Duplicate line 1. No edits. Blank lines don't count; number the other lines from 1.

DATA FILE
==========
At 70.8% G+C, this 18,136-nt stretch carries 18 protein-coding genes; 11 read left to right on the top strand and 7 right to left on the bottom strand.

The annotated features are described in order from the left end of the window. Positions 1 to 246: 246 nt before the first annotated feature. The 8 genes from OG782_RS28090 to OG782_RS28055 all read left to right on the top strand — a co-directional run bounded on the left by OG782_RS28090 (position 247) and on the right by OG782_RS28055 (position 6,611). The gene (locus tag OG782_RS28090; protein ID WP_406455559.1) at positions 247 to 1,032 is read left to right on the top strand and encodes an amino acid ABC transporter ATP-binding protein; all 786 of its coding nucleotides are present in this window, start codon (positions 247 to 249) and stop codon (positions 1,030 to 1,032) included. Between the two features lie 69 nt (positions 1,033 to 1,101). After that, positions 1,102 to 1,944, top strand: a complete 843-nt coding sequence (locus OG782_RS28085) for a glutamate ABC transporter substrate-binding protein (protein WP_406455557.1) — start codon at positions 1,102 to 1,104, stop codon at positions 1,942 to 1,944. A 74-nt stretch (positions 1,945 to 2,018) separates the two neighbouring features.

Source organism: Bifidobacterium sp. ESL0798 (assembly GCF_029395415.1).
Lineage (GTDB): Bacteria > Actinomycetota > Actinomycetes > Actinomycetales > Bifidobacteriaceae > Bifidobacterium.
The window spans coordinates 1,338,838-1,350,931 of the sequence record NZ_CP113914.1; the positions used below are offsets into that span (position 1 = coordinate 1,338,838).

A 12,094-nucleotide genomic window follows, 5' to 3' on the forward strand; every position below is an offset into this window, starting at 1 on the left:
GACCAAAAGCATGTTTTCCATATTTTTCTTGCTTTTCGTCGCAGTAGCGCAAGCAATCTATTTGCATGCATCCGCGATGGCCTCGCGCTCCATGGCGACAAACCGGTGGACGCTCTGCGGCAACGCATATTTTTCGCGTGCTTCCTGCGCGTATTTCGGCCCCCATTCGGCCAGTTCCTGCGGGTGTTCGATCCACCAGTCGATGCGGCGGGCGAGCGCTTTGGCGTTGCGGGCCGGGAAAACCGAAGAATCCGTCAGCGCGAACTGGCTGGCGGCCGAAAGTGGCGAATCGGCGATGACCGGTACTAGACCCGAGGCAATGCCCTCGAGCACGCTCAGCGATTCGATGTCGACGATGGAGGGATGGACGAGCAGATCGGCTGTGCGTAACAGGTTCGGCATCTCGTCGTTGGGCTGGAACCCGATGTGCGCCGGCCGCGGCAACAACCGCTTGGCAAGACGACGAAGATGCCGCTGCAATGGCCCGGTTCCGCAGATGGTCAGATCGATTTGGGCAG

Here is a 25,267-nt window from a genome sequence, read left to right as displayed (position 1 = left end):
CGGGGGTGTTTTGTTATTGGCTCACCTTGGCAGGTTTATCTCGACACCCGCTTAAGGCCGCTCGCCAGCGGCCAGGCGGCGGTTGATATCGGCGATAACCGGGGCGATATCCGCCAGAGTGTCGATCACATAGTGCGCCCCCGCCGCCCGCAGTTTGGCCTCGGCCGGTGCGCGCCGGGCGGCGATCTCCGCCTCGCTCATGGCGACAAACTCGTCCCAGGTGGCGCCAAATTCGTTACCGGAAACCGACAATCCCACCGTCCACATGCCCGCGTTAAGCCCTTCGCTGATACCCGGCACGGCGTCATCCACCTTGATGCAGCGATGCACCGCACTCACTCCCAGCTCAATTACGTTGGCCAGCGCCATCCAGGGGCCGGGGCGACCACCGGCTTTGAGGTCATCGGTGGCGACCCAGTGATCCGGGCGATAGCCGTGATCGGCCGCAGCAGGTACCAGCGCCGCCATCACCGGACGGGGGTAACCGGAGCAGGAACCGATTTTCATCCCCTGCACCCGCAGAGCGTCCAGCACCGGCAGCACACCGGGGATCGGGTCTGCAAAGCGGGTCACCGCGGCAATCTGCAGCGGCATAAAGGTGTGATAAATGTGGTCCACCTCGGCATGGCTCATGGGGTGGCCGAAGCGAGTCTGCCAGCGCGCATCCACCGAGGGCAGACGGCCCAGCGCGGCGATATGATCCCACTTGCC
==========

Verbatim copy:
At 70.8% G+C, this 18,136-nt stretch carries 18 protein-coding genes; 11 read left to right on the top strand and 7 right to left on the bottom strand.